Give him a day or two to get this done, and when he’s at least started one remove the glass and let them swim together. During this courtship he may chace and nip her (and sometimes vice versa!) and it is normal and fine for the female to want to hide. She will come around and start checking out his nest and he will flare more for her. Just leave them alone together for about 3 days as long as he does not cause any heavy damage to her (missing scales, damage to the eyes or etc; too much damage to the fins: down to the spines or large chunks missing are bad, some small chunks missing are usually going to happen). 3 days is usually enough but we can leave them in for a week or maybe even 2 if they are peaceful until spawning occurs.

When they’re done and we see eggs in the nest (seen by shining a flashlight underneath; they will be milky white spots), he will chase her away from the nest in most cases and then it’s time to remove her. Some females will actually help the male put the eggs back into the nest as they fall. Sometimes it may look like they’re eating the eggs, and there’s a chance they could, but usually they’re just tending the nest and putting the eggs where they go. Don’t fret if the female does snack on a few she manages to get… they will wrap quite a few times and produce additional fertile eggs. Making sure the pair isn’t hungry before they spawn might help prevent snackers!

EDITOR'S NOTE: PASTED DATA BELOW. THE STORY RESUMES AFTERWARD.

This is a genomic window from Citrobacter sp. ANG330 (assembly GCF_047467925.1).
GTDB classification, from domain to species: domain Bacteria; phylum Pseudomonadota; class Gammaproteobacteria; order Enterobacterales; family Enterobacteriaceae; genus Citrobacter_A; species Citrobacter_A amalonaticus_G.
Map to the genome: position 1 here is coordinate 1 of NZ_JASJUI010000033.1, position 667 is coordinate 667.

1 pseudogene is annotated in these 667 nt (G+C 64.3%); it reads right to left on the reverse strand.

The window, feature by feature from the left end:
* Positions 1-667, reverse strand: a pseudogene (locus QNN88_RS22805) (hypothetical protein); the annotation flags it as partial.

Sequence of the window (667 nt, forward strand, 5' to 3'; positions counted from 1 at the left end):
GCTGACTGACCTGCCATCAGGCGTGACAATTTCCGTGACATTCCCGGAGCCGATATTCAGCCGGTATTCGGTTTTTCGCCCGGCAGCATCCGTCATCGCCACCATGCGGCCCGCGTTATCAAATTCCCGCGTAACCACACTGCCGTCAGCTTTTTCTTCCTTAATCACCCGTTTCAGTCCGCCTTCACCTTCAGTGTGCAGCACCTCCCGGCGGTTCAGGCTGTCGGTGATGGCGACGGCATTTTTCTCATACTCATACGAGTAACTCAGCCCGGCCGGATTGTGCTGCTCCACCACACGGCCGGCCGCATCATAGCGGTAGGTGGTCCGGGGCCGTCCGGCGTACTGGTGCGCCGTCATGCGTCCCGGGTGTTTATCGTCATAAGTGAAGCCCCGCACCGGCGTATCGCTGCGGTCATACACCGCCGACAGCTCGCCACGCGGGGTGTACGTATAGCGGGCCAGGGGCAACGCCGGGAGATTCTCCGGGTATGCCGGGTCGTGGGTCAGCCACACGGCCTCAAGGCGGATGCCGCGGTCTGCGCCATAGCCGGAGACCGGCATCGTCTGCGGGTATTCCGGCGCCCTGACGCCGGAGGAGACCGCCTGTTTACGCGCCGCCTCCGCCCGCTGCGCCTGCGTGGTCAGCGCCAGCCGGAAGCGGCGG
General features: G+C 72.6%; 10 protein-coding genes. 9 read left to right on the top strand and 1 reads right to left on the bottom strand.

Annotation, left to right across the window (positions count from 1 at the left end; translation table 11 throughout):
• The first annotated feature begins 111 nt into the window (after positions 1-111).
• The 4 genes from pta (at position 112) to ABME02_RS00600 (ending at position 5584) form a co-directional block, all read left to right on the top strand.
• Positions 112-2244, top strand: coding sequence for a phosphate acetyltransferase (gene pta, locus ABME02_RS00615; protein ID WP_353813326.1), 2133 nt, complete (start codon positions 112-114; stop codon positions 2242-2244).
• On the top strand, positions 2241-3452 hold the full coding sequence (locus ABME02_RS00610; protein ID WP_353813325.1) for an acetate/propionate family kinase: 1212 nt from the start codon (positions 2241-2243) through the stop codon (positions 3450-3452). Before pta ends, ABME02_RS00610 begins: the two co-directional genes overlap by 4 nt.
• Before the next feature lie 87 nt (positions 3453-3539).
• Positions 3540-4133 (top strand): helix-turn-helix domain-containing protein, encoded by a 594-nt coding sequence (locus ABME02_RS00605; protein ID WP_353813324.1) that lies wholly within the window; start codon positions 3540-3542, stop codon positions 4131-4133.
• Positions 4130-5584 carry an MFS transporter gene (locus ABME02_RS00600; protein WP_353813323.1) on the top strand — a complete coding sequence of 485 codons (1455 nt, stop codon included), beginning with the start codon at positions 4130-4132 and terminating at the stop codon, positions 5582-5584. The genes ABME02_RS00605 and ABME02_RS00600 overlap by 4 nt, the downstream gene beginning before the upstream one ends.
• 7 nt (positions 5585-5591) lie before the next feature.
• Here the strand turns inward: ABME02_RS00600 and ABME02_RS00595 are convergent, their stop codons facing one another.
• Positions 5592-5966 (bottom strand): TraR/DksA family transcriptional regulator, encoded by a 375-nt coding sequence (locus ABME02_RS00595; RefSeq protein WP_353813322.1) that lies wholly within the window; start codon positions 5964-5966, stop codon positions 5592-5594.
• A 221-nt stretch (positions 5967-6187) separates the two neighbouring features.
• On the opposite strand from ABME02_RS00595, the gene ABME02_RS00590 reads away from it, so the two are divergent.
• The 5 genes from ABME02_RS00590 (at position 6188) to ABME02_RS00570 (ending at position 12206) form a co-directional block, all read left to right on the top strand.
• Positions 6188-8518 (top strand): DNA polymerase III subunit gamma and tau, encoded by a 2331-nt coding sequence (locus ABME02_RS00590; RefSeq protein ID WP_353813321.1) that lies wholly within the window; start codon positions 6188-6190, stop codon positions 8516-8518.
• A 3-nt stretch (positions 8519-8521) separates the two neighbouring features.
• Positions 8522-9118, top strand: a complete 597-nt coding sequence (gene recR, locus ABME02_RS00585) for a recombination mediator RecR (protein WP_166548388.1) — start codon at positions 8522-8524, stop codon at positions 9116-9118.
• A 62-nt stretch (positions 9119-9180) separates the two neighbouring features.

It’s funny but true that not all pairs like each other or want to spawn with each other! Bettas are actually quite intelligent fish and each one has its own quirks. So always have a backup pair conditioned and ready in case this occurs. You can try changing out the fish who isn’t cooperating as expected, or you could try the whole process over again with the new pair. Experiment, and have fun with it. Remember that it’s not only a learning process for you, but also for the fish.

Take time to step back and enjoy. After all, betta fish breeding is a hobby and we should be able to enjoy it. If we’ve done our research and preparation, we should have plenty of time to sit back and watch the fruits of our labor! πŸ™‚ Enjoy this time while you have it, because you will need to spend lots of time soon on maintenace.